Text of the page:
See area 1 on Aerial Photo Map.
Most of this area has been cleared and appears to have been cultivated in the past. The cleared areas are now dominated by Chilean Needle Grass and Wild Oats, with Phalaris in wetter parts. Invasion by Chilean Needle Grass is slightly less advanced in the area marked "a" on the map, where it is possible to find the occasional plant of native grass including Weeping Grass, Wallaby Grass, Tall Wheat Grass, Windmill Grass, Red Leg Grass and Irongrass.
There are mature Red Gums along the north-south drainage line, and in the north-west corner are Red Gums with a few Yellow Box. In the latter area ploughing before the land was added to the park has resulted in the growth of Red Gum saplings so dense and so close to the mature trees that some of the latter are under severe stress, and at least three of them died in 2014.
The only native shrubs are a few Tree Violets. Weeds include large Boxthorn bushes under many of the trees, several extensive patches of Horehound, and patches of Gorse and St. Johns Wort. Parks Victoria has the gorse under control but the St. Johns Wort is spreading. Paterson's Curse is increasingly common particularly near the boundary with Greenvale Reserve to the south, where there is a large area of it.
Serrated Tussock is common throughout. The lack of any wind-breaks in this area and on Greenvale Reserve makes control difficult, because if there are any mature tussocks anywhere between Somerton Road and Weeroona Cemetery the seed is quickly blown across the whole area.
Some natural regeneration occurred in 2011 - Red Gums in the area of the drainage line, and Golden Wattle and Yellow Box within 30m of the Providence Road fence. (The Yellow Box along the road are quite small.) Friends of Woodlands Historic Park started a multi-year tree planting project in 2016, prior to which the only re-vegetation which had ever taken place was next to the eponymous dams. Restoring this paddock to a woodland would give it some habitat value, would help prevent the spread of weeds and would reduce the noise and visual intrusion from the heavy traffic on Somerton Road and the facilities on Greenvale Reserve.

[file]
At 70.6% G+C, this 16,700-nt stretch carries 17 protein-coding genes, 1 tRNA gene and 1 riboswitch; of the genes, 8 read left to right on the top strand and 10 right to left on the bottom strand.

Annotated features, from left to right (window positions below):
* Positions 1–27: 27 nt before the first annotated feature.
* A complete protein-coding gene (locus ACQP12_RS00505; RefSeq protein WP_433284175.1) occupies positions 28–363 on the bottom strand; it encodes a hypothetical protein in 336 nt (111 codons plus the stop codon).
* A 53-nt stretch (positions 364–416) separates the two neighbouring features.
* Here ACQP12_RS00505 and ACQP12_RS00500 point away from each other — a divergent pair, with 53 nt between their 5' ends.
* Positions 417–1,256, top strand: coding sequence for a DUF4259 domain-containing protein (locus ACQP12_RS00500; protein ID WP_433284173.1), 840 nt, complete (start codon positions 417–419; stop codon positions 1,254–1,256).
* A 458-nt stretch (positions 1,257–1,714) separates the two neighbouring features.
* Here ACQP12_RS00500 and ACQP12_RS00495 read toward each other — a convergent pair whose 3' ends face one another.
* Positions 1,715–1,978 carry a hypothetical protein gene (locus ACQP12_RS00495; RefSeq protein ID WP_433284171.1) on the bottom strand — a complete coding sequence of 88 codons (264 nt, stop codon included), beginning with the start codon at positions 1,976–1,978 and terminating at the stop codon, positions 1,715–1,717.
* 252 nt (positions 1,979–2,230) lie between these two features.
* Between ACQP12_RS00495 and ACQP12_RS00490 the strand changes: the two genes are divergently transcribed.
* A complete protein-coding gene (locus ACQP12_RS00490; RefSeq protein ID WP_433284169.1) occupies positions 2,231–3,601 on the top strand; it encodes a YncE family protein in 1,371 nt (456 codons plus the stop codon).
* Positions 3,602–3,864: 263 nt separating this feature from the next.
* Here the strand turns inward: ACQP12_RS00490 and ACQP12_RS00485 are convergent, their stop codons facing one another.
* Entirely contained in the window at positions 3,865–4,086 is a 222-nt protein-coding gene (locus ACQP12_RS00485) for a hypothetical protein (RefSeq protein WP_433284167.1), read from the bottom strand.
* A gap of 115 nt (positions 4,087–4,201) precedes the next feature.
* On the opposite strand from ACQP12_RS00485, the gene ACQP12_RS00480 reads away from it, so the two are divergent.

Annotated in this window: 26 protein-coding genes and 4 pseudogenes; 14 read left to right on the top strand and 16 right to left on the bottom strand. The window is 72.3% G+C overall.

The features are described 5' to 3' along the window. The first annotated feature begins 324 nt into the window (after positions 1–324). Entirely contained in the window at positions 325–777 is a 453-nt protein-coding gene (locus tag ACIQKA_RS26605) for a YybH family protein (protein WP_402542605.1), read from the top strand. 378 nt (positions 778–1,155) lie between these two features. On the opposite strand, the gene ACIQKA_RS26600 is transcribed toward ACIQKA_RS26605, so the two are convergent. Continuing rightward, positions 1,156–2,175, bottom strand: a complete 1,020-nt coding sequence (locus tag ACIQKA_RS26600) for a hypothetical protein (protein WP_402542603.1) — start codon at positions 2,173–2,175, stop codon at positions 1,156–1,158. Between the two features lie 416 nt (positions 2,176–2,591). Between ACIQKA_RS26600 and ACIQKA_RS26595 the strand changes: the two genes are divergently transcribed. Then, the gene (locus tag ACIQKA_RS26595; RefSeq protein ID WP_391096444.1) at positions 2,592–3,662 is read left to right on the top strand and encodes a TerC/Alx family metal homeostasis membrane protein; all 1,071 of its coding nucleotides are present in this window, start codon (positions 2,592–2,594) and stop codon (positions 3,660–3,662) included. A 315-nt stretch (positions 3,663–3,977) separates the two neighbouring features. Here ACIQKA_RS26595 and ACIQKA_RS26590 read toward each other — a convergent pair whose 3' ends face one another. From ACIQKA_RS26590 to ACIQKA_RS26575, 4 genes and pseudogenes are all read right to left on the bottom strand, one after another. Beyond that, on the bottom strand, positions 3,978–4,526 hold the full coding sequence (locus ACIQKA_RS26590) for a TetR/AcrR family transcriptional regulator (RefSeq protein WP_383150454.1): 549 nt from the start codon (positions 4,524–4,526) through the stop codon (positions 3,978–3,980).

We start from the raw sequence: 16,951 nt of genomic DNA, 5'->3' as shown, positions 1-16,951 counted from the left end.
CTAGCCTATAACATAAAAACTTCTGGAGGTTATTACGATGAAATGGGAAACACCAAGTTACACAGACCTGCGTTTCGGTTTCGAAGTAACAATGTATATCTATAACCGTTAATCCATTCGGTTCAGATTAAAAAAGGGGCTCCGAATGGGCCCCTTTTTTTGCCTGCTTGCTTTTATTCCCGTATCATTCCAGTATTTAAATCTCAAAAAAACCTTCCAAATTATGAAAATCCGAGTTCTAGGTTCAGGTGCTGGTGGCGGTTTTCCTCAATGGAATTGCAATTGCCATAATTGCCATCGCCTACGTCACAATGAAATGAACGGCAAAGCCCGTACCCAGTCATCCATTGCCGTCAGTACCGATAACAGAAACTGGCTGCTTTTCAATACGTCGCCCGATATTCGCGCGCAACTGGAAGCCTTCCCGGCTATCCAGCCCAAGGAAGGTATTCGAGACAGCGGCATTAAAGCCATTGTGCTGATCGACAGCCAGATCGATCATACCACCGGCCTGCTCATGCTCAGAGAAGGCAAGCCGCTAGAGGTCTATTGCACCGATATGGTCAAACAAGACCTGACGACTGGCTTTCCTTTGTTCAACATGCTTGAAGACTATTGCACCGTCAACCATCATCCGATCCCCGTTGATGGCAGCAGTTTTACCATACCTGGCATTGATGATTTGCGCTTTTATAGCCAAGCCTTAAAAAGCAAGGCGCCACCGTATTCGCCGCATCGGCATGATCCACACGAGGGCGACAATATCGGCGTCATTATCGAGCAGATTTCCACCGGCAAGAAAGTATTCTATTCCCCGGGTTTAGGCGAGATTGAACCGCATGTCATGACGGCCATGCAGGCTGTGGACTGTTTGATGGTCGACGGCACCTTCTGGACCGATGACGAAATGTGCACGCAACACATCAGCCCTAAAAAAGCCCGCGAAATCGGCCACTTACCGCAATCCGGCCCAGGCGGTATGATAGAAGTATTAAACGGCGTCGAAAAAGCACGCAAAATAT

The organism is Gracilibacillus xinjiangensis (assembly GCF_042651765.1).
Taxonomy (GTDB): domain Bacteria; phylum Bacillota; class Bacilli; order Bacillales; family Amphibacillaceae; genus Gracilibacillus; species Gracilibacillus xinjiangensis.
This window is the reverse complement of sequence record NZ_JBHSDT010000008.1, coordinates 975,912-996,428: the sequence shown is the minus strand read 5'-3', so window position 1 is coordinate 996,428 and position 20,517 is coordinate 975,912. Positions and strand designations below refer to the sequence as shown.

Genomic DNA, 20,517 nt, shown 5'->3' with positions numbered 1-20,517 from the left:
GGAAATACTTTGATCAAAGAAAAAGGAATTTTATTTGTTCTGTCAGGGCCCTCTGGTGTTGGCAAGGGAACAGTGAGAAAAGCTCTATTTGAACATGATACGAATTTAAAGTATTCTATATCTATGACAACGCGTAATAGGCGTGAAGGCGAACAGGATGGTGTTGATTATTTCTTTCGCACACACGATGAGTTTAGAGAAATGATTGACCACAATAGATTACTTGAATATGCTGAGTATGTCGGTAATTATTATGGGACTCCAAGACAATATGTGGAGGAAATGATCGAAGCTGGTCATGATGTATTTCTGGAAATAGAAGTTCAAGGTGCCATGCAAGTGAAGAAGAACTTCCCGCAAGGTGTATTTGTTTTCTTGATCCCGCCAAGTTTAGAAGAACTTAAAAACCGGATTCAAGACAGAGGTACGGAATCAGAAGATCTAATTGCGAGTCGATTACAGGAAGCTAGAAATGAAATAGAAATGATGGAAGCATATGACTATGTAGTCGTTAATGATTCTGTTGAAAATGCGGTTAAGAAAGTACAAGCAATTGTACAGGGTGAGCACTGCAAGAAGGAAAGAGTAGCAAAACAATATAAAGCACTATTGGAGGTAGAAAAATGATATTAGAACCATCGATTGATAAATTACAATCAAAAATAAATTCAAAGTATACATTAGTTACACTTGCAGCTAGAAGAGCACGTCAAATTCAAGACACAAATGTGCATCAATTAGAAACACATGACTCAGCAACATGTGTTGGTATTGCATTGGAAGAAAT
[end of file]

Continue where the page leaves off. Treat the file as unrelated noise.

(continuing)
Rabbits are not a problem in this paddock, with only one abandoned warren seen.
A strip of land along the eastern edge was lent to the council as an access road during construction of the second oval on Greenvale Reserve. Construction finished many years ago but there is no sign of this land being handed back to the park. In fact is seems to be in use as a car park.
According to the latest Management Plan horses are not allowed in Twin Dams Paddock. However as part of the project to fence the former Sanatorium land, a horse entrance was made leading to a fenced corridor inside Twin Dams Paddock giving access to Greenvale Reserve, without the need to ride along Providence Road as before. The fenced corridor was considered too much work to maintain and it is now unfenced. This explains why you may encounter horse manure on the bike path.